Home | REVIEWS | ZUKIWORLD Reviews: Calmini Rocker Panel Guards for the Suzuki Samurai

ZUKIWORLD Reviews: Calmini Rocker Panel Guards for the Suzuki Samurai


New Formed Steel Rocker Panel Guards For The Samurai.

Editor: Eric Bewley

SALEM, OR – Calmini has recently introduced their new rock sliders for Samurai. They are a formed piece designed to protect both the side and the underneath of your Samurai. The first thing noticed when these new rocker panel skids arrived was the excellent fit and finish. Also that these rocker skids are the only ones that we know of that mount exclusively to the body. This is a definite plus for it reduces vibration tranfer and doesn’t add to body squeaks, pops, and bangs when your twisting the frame and suspension on the trail.

cover_large.jpg (41795 bytes)

Installation is straight forward and the only special tools you may need is body working tools in case you want to or have to repair damage to the rocker panel before you install. Other than that, all that is needed is basic shop tools to install.

1. Remove plastic guarding. Pry plastic away from body.

2. Continue by prying or pushing out the plastic rivets along the bottom and on the front and rear rocker plastic caps.  3. Locate and center punch the spot welds holding the metal bracket on.  4. Drill out the spot welds. NOTE: This is a gentle process take your time and pay attention to your drilling. One just wants to break the weld between the bracket metal and the body metal. Do not go any deaper.This will save you a lot of time fixing your mistakes.  5. Use a punch to break the welds apart.  6. Remove stock bracket.  7. TaDa!  8. Clean up the rocker area for paint.  9. Mask off the area.  10. Paint the area with a sealer/primer of your choice. We chose black because the rocker panel is a little shorter than the flares and leaves a little gap at each end. With the black matching paint this is not noticeable.  11. Ready for rocker panel skid install.  12. Situate the rocker skid in place and hold it there with a floor jack. Mark the holes with a center punch.  13. Lower the rocker skid out of the way and drill a pilot hole all the way through to the inside of the cabin.  14. Pilot hole demonstrated.  15. One of our holes ended up being behind a body bracket. We had to use the cut-off tool to make an access hole for the washer and nut.  16. Access hole.  17. Drill the appropriate size hole for the sleeve. Drill only the inside metal DO NOT punch through to the outside.  18. Drill the appropriate size hole foe the bolt.  19. Reposition the rocker skid, Install bolt from the outside, install the sleeve on the inside taking care not to let it fall inside no-man’s land, install washer and nut.  20. Continue.  21. On this Samurai, there was a secondary identification plate that got in the way. We drilled through it and continued.  21. Once the five (5) bolts are attached along the upper. Drill the verticle holes starting from underneath the vehicle while leaving the rocker in place.  22. Install the bolts from underneath, washers and nuts from above as shown.  23. Care must be taken to make sure your drilling is square, otherwise you end up drilling two holes.  24. Tighten down all hardware to appropriate torque and recheck after a few hundred miles to verify it is remaining tight.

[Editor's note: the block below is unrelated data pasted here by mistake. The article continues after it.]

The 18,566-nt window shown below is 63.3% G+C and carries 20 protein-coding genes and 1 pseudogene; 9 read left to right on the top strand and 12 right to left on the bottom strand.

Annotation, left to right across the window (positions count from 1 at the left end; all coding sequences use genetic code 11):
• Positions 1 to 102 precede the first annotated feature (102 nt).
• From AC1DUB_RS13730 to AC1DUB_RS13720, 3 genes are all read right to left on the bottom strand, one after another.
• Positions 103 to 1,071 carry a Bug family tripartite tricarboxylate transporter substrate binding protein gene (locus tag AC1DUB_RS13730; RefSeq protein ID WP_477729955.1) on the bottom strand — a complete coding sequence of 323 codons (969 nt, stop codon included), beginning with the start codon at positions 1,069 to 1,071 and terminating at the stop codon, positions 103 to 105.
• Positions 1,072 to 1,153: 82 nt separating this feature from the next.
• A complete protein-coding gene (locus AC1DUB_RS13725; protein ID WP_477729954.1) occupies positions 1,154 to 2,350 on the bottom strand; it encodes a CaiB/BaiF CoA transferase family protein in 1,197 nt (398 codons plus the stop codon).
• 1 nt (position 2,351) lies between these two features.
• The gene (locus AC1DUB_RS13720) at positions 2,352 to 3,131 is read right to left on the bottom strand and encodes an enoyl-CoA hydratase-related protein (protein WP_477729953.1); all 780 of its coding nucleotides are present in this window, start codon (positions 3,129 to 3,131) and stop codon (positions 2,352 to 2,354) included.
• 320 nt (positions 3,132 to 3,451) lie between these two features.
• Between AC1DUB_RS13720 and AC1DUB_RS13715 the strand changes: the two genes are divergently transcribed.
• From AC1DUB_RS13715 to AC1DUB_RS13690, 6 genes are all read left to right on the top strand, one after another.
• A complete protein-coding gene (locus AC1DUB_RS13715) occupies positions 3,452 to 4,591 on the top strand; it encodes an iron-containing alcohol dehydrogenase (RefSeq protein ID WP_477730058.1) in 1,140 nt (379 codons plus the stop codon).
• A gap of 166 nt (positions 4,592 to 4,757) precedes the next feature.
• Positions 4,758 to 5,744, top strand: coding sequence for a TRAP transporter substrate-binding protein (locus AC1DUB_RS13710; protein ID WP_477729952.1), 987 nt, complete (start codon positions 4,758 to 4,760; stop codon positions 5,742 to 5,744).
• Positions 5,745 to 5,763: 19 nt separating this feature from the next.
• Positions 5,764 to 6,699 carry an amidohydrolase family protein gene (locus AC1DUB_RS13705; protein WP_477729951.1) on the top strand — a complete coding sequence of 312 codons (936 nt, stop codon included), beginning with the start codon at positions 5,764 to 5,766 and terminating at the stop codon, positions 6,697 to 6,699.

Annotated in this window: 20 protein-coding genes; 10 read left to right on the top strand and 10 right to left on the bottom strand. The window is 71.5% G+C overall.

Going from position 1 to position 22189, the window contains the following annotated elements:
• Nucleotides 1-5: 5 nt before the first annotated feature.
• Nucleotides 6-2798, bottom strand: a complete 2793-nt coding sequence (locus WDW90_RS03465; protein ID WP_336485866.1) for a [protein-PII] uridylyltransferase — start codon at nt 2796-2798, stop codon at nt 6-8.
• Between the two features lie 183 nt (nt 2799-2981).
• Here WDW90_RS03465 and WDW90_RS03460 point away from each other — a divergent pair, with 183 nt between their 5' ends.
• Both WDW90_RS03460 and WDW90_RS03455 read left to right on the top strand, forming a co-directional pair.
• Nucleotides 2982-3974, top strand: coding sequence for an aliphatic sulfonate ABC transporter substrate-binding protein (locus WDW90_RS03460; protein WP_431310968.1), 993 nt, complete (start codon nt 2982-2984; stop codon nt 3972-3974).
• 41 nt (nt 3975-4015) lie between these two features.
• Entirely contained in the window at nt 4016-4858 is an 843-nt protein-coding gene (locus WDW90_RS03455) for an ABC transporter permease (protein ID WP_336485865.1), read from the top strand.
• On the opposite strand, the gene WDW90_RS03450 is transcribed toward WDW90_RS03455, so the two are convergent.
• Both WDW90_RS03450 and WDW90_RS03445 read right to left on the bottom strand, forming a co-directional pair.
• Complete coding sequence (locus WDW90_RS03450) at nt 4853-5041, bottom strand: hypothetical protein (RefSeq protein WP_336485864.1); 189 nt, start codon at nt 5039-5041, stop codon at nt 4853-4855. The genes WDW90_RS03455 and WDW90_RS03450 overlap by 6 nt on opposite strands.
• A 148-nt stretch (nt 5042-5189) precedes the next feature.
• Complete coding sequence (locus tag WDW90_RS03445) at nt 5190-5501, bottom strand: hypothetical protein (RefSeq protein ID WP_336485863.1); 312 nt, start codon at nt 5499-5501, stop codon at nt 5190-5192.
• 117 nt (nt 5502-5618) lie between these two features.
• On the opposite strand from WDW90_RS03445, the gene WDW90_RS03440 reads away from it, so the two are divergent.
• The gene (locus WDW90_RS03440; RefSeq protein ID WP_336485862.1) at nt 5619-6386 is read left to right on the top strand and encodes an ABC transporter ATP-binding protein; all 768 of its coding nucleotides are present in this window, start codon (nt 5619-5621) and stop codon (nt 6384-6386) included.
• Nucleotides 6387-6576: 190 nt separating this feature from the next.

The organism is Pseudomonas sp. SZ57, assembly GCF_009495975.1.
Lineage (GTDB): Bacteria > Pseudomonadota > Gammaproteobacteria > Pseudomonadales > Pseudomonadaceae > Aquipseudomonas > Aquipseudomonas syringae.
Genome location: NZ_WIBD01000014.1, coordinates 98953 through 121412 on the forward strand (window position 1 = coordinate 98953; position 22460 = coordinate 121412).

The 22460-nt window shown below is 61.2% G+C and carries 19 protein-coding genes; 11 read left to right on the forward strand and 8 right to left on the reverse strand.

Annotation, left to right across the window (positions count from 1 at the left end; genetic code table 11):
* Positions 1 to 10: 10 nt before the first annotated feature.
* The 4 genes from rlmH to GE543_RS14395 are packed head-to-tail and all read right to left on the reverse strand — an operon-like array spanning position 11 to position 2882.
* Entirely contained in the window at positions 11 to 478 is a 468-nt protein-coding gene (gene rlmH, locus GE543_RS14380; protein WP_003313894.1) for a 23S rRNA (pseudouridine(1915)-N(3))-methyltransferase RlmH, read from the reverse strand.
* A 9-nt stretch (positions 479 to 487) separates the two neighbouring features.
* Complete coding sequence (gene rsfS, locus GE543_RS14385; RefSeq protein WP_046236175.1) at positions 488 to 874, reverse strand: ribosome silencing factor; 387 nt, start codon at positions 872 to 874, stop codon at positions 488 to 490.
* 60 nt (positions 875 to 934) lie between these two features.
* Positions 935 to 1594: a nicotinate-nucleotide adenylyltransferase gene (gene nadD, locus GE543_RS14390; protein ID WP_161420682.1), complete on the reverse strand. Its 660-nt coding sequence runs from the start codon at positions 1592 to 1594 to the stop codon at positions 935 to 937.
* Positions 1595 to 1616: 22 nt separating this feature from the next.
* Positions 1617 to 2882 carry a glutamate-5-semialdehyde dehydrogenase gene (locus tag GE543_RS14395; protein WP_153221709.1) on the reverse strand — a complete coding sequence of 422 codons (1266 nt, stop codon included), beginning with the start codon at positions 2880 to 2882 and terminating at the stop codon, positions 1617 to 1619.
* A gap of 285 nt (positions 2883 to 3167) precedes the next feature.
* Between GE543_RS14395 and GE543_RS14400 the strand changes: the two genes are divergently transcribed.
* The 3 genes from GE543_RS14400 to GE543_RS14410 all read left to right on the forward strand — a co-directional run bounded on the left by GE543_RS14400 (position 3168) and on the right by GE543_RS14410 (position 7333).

These Samurai rocker panel skids look and work exceedingly well. Since the install, they have been ‘used’ on several trails here in PNW and have done their part to keep the Samurai looking good and functioning right.

suzuki_underline_650.GIF (1221 bytes) 

Check Also

Trail Tough’s new Trail Savage Gear Set

COTTAGE GROVE, MN - We're extremely excited to tell you about Trail Tough's new offering for Suzuki Sidekick, Geo Trackers, and Grand Vitara. What is exciting is not only that Brent and his fine crew in Medford have bridged the gap between the stock gear set and the 4.24:1 low gear set that may be too low for many applications. They have solved one of the fundamental issues that has plagued Suzuki enthusiasts since we started wheeling the Grand Vitara and Xl-7 or at least, began transplanting those engines and transmissions into Samurai and Sidekicks.

Leave a Reply

Your email address will not be published.

This site uses Akismet to reduce spam. Learn how your comment data is processed.